Things turned a bit strange last week in micro-cap land. On Wednesday, farming REIT Farmland Partners (FPI) buckled under the pressure of a report that the company was artificially juicing revenue via loans made to related party tenants. The company's transparency in these matters was also questioned, and the report also stated the belief that FPI has been significantly overpaying for acquired farms.
(Farmland Partners is a holding of Stocks Under $10, our model portfolio of lower-priced stocks that look like turnaround or high-risk/high-reward situations. You can check out Stocks Under $10's comments on FPI here.)
That was enough to send shares down nearly 40% on Wednesday, and it did not take long for the announcements of a bevy of class action lawsuits to follow. While shares gained back 18% on Thursday, a huge cloud remains over the company. There had been speculation for quite a while that a dividend cut was on the horizon, which would severely damage the shares, but Wednesday's bombshell, whether well founded or not, has likely done more damage than a dividend cut.
I typically extol the potential virtues of owning under followed companies; there are sometimes opportunities to discover situations or opportunities that are not known by the market or baked into a stock price. The FPI situation is an example of how that can backfire. FPI is followed by just two analysts and Wednesday's damaging piece was published on Seeking Alpha by a contributor. I read the piece, which was very thorough, although I am uncertain of its veracity. Later articles suggested that the writer is a short-seller, but that is also unverified.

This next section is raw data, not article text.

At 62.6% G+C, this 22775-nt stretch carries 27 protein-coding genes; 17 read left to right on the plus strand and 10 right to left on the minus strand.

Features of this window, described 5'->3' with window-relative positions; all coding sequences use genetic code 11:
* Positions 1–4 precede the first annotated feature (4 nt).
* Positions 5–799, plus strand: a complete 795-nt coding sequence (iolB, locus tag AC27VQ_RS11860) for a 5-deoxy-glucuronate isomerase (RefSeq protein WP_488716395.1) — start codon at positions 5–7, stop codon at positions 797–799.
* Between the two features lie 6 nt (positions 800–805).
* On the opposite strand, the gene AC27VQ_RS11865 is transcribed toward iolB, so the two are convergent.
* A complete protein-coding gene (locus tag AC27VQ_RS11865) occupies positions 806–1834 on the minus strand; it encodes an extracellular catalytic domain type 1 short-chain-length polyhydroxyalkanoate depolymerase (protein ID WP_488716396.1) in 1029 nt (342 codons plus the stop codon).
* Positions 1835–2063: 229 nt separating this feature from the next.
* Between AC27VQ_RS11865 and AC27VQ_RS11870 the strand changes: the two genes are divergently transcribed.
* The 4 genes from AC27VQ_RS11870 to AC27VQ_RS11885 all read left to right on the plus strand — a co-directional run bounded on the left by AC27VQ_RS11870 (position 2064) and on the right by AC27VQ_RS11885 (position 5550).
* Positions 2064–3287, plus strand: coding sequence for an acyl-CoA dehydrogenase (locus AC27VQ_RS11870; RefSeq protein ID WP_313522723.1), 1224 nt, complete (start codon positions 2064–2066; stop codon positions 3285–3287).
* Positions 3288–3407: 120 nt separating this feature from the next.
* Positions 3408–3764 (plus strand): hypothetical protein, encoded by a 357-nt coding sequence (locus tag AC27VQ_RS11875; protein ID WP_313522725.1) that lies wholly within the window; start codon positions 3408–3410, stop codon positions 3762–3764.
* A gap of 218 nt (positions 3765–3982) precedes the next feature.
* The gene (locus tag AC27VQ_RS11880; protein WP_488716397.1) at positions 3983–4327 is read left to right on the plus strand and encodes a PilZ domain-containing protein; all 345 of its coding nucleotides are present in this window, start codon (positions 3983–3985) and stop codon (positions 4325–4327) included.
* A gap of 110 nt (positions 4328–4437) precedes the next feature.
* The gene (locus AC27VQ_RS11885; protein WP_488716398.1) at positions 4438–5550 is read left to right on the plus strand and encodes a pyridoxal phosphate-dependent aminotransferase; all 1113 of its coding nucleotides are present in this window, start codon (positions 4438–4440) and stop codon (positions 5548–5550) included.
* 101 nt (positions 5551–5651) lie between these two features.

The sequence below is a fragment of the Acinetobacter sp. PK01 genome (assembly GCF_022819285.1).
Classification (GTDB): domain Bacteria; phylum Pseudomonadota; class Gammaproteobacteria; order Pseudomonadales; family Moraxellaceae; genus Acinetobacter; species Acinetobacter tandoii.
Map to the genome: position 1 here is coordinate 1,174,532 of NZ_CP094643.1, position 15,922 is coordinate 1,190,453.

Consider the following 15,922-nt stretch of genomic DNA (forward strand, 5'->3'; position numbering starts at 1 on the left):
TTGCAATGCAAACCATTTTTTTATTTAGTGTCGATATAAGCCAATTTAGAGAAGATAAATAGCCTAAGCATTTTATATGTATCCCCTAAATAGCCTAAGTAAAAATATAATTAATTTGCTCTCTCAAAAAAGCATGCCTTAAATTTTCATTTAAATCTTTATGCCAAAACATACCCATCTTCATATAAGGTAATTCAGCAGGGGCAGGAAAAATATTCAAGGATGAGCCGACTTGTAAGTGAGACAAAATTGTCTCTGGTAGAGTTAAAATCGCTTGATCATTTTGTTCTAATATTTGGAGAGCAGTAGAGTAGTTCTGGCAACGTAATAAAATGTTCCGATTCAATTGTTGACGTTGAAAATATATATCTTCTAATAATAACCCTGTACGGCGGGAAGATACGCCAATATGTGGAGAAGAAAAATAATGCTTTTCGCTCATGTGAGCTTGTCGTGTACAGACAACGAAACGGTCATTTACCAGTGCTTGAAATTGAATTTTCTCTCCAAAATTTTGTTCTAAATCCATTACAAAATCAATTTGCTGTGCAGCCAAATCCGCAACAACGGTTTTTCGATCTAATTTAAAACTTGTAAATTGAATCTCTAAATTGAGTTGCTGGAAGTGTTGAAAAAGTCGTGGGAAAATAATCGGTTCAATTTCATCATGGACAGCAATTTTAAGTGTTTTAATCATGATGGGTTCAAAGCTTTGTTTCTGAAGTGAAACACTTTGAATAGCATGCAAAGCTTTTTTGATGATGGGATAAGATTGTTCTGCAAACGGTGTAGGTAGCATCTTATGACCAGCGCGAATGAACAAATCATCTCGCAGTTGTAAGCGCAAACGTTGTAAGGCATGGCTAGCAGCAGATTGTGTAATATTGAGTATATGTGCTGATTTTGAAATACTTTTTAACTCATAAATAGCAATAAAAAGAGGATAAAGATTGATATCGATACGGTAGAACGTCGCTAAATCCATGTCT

Needless to say, the damage to FPI has been done. The company did respond to the allegations, suggesting that the allegations are false, while also spelling out what it termed "misrepresentations" about the company's loan program. The company also promised a more detailed response.
In my view, however, the damage has been done. I don't know how this will turn out, but after several years as an FPI shareholder, I've had enough, and closed out my remaining position. I thought that the 2017 merger with American Farmland was a step in the right direction for FPI; it brought with it higher quality/higher value California farmland, complementing FPIs land portfolio in terms of both the type of crops grown, as well as land location. However, my patience has run out with this new cloud over the company, whether founded or unfounded, and rather than wait while the truth is determined, I'd rather move on.
This situation is a great example of a newer dynamic within the equity research world as well. Virtually anyone can publish "research" on a company these days. While this can and sometimes does provide some unique insights that might not otherwise be available given the dearth of coverage on many small and micro-cap names, it also has dangerous elements. You can't believe everything you read, and must be discerning about authors, their pedigree, and self-interest.
One article, whether true, false, or containing elements of truth, cut FPIs market cap by 40% in one day.